Common Dreams NewsCenter
Support Common Dreams
 Home | NewswireAbout Us | Donate | Sign-Up | Archives
   Featured Views  

Send this page to a friend
Published on Thursday, July 6, 2000 in the New York Times
Global Warming Pushes Earth To The Danger Point
by Bob Herbert

Most people who grew up in the second half of the 20th century believed that climate change was such a gradual process that it was almost imperceptible during the course of an ordinary lifetime.

There may have been times when that was true, but it is not the case now. The earth has recently warmed so much, and the rate of warming is now so fast, that the effects have become increasingly obvious to the scientist and the layman alike.

The decade of the 1990's was very likely the hottest of the last millennium. And 1998 -- which had temperatures spiked by a large El Niño phenomenon -- appears to have been the hottest year ever recorded.

The oceans are rising, mountain glaciers are shrinking, low-lying coastal areas are eroding, and the very timing of the seasons is changing, with spring coming as much as a week earlier in parts of the Northern Hemisphere. And all indications are that the warming of the earth in the 21st century will be significantly greater than it was in the 20th.

If there were such a thing as a global alarm bell, now would be an excellent time to ring it.

"With respect to the climate, we live in a different world than people lived in even 25 years ago," said Dr. Michael Oppenheimer, chief scientist of Environmental Defense, a national environmental research and advocacy organization.

For most of the last 1,000 years the earth's temperature varied only modestly, moving slowly up or down by less than one degree Fahrenheit. But that changed with the coming of the industrial era in the 19th century. At that point the earth started getting steadily warmer.

As Dr. Oppenheimer put it, "About 1860 we entered a period of about 140 years in which the rate of climate change kicked up, and most of the changes were in the positive direction. Between the late 19th century and now, the total warming has been about 0.7 to 1.4 degrees Fahrenheit -- a little more than a degree Fahrenheit if you take the average.

"Then, in the last 25 years, the rate of warming further accelerated, to about three times that rate of increase. The actual number is approximately 0.35 degrees Fahrenheit per decade. And if you look forward over the coming decades, the rate of increase could double again."

The effects are myriad. "There is a pervasive retraction of mountain glaciers worldwide," said Dr. Oppenheimer. "The glaciers in Glacier National Park are shrinking. And the projection is that if the trend continues, by the end of this century many of the glaciers will have simply disappeared.

"Another place where we see significant change is on the Antarctic Peninsula, the northernmost part of Antarctica where there's been a very large warming of 4 1/2 degrees Fahrenheit in the last 50 years alone. Ice shelves -- floating ice that's attached to the continent -- are starting to disintegrate, and huge chunks of ice shelf in recent years have simply and rapidly cracked apart and floated off into the ocean. The whole ecosystem around the peninsula is changing, and eventually this will have a significant effect on the wildlife. If the ice starts to disappear, the wildlife loses its habitat."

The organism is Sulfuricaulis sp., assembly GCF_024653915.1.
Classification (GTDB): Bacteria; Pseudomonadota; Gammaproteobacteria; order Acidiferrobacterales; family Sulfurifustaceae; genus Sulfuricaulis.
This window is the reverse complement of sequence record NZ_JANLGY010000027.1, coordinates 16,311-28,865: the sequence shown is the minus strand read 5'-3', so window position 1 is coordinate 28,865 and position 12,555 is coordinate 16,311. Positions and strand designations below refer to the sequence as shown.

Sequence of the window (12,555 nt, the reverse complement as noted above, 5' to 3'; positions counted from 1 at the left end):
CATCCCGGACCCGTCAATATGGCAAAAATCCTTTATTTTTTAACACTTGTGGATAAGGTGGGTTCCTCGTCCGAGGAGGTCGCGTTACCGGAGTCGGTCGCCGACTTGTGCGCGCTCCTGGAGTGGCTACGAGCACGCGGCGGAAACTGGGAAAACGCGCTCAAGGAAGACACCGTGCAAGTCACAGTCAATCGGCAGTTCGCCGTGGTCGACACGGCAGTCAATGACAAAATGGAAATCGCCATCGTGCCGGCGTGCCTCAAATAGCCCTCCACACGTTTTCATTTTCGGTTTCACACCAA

Another inevitable aspect of global warming is already well under way -- the swelling of the oceans. Sea level has been rising for the last century, and it's thought to be somewhere between four and eight inches higher globally than it was about 100 years ago.

Coastal erosion has already taken a terrible toll on beaches in the United States. And Dr. Oppenheimer offered another dramatic example of the price to be paid for global warming -- the potential damage to Everglades National Park in Florida.

"We're spending billions to preserve the ecosystem within which that park exists," he said. "But sometime later in this century, using median projections, not even the worst projections, a third of that park would be gone -- drowned, under water -- if we don't act to stem the buildup of the greenhouse gases."

What ultimately will happen if our heads remain in the sand is anybody's guess. Said Dr. Oppenheimer: "The last time it was as warm as it probably will be by the end of this century, globally speaking, was several million years ago. There is no way we can know for sure that that's a world we can safely cope with."

Copyright 2000 The New York Times Company


Send this page to a friend
  This site contains copyrighted material the use of which has not always been specifically authorized by the copyright owner. We are making such material available in our efforts to advance understanding of environmental, political, human rights, economic, democracy, scientific, and social justice issues, etc. We believe this constitutes a 'fair use' of any such copyrighted material as provided for in section 107 of the US Copyright Law. In accordance with Title 17 U.S.C. Section 107, the material on this site is distributed without profit to those who have expressed a prior interest in receiving the included information for research and educational purposes. For more information go to: If you wish to use copyrighted material from this site for purposes of your own that go beyond 'fair use', you must obtain permission from the copyright owner.
Common Dreams NewsCenter
A non-profit news service providing breaking news & views for the progressive community.
 Home | NewswireAbout Us | Donate | Sign-Up | Archives

Copyrighted 1997-2003